You might be confused about credit card rates, fees and pricing models- if so, that is very understandable; the world of credit card processing is complex. Essentially, your credit card processing fees are based on interchange fees, assessment fees and processing fees that are established either by your card issuer, card network or payment processor.
In order to make this topic more digestible, in other words –so that you can “see the forest for the trees”, we’ve narrowed it down to provide you with key information to help you make an informed decision on which pricing model best suits your business.
Credit card processing fees and rates
The first thing you need to know in what fees and rates are. Fees are associated with individual transactions, whereas rates are for associated with an account. Merchants will pay both fees and rates to credit card processing companies.
Interchange fees and rates are set by credit card companies and paid to the issuing bank. Assessment fees are paid to the credit card company and are also non-negotiable. Both interchange and assessment fees are paid by the processor, no matter which one. Lastly, there’s the processor’s markup, established by the credit card processor and is the only fee that can be negotiated.
It’s important to note that your business type, card type and how it’s used will influence your fees. If you have an online store and process card-not-present transactions, the fees will be higher to account for the higher risk and subsequent security measures required to guarantee the safety of the transaction for the merchant and customer alike. Card-present transactions, or those that happen in-store, present a lower security risk and have lower rates attached to them.
Credit card processing pricing models
Furthermore, your volume sales will also give you a better idea of which pricing model best is most suitable for your business. Here’s an overview of the 4 main pricing models:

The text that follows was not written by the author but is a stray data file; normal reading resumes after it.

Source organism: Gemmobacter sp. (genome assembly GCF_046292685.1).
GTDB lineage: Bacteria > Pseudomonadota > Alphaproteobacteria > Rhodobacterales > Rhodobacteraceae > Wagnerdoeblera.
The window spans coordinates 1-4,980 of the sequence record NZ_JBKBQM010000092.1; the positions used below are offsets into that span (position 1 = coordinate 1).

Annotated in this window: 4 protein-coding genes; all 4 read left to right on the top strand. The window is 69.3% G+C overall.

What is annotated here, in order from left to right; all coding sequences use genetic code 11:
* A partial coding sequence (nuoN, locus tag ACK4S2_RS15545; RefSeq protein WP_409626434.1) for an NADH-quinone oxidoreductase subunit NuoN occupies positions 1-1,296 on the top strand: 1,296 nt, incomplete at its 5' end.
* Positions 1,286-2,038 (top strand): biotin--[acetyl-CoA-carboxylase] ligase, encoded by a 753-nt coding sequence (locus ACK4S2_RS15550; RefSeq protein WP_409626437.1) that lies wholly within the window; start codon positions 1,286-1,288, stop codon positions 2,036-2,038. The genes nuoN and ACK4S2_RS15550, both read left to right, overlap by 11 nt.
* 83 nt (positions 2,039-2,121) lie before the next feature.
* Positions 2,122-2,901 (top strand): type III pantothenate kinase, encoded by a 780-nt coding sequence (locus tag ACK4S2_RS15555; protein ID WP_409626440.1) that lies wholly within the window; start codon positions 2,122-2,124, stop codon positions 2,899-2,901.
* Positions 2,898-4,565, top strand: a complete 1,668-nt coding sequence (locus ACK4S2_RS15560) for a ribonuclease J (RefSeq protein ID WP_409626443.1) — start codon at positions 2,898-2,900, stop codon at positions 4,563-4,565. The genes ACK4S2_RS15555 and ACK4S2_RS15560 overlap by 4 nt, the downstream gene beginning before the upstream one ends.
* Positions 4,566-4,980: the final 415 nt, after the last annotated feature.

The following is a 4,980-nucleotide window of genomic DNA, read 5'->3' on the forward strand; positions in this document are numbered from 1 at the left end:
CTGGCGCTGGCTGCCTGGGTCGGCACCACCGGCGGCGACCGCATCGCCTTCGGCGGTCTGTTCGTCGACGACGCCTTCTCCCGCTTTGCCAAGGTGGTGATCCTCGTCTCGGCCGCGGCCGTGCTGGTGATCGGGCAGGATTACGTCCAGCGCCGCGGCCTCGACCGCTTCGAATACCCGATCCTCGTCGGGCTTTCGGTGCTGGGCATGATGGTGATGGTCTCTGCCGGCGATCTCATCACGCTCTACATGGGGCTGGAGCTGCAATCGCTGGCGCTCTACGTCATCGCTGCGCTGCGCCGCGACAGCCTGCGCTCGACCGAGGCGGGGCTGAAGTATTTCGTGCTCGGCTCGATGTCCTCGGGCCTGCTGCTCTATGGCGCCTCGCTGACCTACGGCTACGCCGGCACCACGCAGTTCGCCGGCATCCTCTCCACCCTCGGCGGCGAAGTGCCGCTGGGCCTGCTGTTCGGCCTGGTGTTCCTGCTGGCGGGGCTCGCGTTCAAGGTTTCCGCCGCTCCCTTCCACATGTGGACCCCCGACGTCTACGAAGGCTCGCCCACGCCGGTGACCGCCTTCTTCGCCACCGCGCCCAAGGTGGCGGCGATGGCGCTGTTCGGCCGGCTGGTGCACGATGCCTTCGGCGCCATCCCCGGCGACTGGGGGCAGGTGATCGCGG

1) Interchange-plus pricing is composed of interchange fees and markup fees from your credit card company and credit card processor, respectively. The benefit of this model is that it allows you to easily see what you’ve been charged due to a detailed breakdown. Fees are generally lower which is ideal, especially for small businesses.
2) Tiered pricing categorizes transactions into three levels, based on criteria set by the card company, unknown to the cardholder. What we do know is that qualified, mid-qualified and non-qualified rates have to do with how the transaction was made – either with a PIN debit, manual transaction with or without an AVS (address verification system), the type of card (international or corporate, etc.), the type of good or service purchased (regular or luxury) or whether the purchase took place online, over the phone or in person.
3) Flat rate pricing refers to a standard rate for all transactions, irrespective of the type of card used, meaning that cards with low markup (debit cards) and high markup (corporate cards) will essentially cost the same. This model can be convenient for businesses that don’t process a high volume of credit card transactions.
4) Subscription/membership pricing means you pay a monthly fee (called subscription) and set rate for each transaction. It is a straightforward and potentially cost-effective option depending on your sales volume.
We’re here to help
At Sekure, we offer merchants options that are aligned with their business needs and goals. Whether you’re looking for lower rates, next day funding, free contactless equipment, or ecommerce integration, our team of payment professionals can help.